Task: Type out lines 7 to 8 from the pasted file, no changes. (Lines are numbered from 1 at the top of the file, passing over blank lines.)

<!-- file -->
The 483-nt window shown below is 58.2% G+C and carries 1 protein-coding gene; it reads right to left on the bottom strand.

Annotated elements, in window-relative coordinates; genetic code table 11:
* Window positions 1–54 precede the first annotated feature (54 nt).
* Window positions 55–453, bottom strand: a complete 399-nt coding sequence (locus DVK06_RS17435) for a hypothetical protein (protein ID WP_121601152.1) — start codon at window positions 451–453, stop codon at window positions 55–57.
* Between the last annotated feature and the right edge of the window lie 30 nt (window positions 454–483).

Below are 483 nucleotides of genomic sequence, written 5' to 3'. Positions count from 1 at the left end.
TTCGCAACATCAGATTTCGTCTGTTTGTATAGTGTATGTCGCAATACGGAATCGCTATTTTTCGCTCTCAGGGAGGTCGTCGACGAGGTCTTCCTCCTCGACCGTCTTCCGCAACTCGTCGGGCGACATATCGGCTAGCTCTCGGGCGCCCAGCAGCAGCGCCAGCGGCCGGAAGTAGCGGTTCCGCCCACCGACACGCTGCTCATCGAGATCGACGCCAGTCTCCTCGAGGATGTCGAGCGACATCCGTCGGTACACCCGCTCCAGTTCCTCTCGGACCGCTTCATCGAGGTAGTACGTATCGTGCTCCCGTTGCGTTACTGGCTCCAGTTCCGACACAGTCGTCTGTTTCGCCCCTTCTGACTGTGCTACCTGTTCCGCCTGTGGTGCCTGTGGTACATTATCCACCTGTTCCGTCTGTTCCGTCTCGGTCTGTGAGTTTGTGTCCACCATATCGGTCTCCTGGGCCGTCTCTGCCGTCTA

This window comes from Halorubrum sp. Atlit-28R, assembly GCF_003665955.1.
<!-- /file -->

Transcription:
TTCGCAACATCAGATTTCGTCTGTTTGTATAGTGTATGTCGCAATACGGAATCGCTATTTTTCGCTCTCAGGGAGGTCGTCGACGAGGTCTTCCTCCTCGACCGTCTTCCGCAACTCGTCGGGCGACATATCGGCTAGCTCTCGGGCGCCCAGCAGCAGCGCCAGCGGCCGGAAGTAGCGGTTCCGCCCACCGACACGCTGCTCATCGAGATCGACGCCAGTCTCCTCGAGGATGTCGAGCGACATCCGTCGGTACACCCGCTCCAGTTCCTCTCGGACCGCTTCATCGAGGTAGTACGTATCGTGCTCCCGTTGCGTTACTGGCTCCAGTTCCGACACAGTCGTCTGTTTCGCCCCTTCTGACTGTGCTACCTGTTCCGCCTGTGGTGCCTGTGGTACATTATCCACCTGTTCCGTCTGTTCCGTCTCGGTCTGTGAGTTTGTGTCCACCATATCGGTCTCCTGGGCCGTCTCTGCCGTCTA

This window comes from Halorubrum sp. Atlit-28R, assembly GCF_003665955.1.